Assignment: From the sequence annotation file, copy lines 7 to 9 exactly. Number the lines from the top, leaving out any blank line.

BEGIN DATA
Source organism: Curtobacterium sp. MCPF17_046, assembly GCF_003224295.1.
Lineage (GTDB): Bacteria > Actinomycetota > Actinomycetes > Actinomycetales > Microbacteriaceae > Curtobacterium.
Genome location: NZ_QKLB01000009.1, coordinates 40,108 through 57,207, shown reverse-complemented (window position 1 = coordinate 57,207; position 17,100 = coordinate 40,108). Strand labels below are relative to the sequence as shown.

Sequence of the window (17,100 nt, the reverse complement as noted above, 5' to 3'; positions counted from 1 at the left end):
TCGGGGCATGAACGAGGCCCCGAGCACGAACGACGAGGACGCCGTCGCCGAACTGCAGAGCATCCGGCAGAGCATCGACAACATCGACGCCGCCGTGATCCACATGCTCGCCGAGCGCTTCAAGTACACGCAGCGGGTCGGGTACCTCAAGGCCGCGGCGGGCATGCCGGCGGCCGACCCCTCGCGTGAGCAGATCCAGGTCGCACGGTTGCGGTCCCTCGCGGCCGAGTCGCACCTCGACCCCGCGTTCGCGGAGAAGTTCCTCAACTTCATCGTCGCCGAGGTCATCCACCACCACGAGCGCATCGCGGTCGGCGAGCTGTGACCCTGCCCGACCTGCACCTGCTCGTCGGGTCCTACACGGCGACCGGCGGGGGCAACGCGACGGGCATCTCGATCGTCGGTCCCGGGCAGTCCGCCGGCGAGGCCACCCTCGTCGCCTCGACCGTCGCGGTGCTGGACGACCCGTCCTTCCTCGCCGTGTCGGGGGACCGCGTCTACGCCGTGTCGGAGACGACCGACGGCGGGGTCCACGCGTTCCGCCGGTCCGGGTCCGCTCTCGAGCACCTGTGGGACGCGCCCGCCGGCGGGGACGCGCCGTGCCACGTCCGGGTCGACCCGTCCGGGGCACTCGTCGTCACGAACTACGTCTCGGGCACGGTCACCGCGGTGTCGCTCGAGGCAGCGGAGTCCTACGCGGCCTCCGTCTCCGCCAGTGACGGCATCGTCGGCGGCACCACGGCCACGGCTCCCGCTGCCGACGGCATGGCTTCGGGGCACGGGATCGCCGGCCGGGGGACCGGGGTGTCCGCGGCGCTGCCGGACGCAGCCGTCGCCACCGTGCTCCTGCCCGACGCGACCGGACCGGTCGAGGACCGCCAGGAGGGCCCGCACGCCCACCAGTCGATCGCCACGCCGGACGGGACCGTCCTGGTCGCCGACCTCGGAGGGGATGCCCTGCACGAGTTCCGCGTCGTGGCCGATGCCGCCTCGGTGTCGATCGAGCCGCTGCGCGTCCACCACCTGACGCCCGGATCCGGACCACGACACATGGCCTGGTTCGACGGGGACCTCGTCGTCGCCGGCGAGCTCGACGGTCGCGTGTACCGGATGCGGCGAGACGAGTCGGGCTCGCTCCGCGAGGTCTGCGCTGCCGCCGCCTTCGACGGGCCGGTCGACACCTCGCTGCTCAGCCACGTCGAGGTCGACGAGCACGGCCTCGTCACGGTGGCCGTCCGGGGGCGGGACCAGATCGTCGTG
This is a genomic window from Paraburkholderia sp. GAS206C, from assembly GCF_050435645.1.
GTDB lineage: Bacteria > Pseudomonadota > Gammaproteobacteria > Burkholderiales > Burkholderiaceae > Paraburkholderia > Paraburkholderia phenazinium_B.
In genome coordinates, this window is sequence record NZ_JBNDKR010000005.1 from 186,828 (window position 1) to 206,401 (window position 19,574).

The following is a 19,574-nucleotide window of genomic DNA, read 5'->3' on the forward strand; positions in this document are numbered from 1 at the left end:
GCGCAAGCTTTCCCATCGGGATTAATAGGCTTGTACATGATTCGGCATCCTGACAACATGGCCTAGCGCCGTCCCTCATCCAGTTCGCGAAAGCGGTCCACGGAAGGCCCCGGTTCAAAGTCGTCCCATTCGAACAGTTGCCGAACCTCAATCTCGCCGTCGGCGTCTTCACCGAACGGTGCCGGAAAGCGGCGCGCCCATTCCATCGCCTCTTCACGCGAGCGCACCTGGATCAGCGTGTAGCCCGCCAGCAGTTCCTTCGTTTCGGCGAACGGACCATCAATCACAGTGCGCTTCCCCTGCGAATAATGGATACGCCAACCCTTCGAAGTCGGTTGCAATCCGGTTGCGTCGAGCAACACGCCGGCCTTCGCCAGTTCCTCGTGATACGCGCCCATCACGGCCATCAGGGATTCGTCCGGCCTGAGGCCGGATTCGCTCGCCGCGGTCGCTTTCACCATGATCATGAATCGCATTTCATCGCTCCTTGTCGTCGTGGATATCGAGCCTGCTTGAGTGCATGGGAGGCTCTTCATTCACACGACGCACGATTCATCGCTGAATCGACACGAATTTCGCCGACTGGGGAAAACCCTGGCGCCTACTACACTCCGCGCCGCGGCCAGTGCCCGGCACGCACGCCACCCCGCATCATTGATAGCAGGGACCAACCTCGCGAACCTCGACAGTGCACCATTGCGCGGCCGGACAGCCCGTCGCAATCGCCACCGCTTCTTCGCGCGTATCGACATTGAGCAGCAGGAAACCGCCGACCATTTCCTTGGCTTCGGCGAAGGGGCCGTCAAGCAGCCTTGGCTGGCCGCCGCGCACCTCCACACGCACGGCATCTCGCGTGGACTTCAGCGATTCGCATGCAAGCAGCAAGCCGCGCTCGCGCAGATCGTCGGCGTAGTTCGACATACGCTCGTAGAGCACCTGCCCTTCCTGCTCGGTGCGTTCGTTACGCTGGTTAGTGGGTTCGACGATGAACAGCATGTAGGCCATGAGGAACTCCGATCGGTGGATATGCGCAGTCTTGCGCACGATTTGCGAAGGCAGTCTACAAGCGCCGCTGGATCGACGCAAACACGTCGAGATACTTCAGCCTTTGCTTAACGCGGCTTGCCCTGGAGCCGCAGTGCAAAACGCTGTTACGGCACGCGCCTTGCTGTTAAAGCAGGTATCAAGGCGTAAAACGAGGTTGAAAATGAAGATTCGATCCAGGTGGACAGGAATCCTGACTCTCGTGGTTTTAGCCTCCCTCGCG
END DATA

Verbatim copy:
GTDB lineage: Bacteria > Pseudomonadota > Gammaproteobacteria > Burkholderiales > Burkholderiaceae > Paraburkholderia > Paraburkholderia phenazinium_B.
In genome coordinates, this window is sequence record NZ_JBNDKR010000005.1 from 186,828 (window position 1) to 206,401 (window position 19,574).

The following is a 19,574-nucleotide window of genomic DNA, read 5'->3' on the forward strand; positions in this document are numbered from 1 at the left end: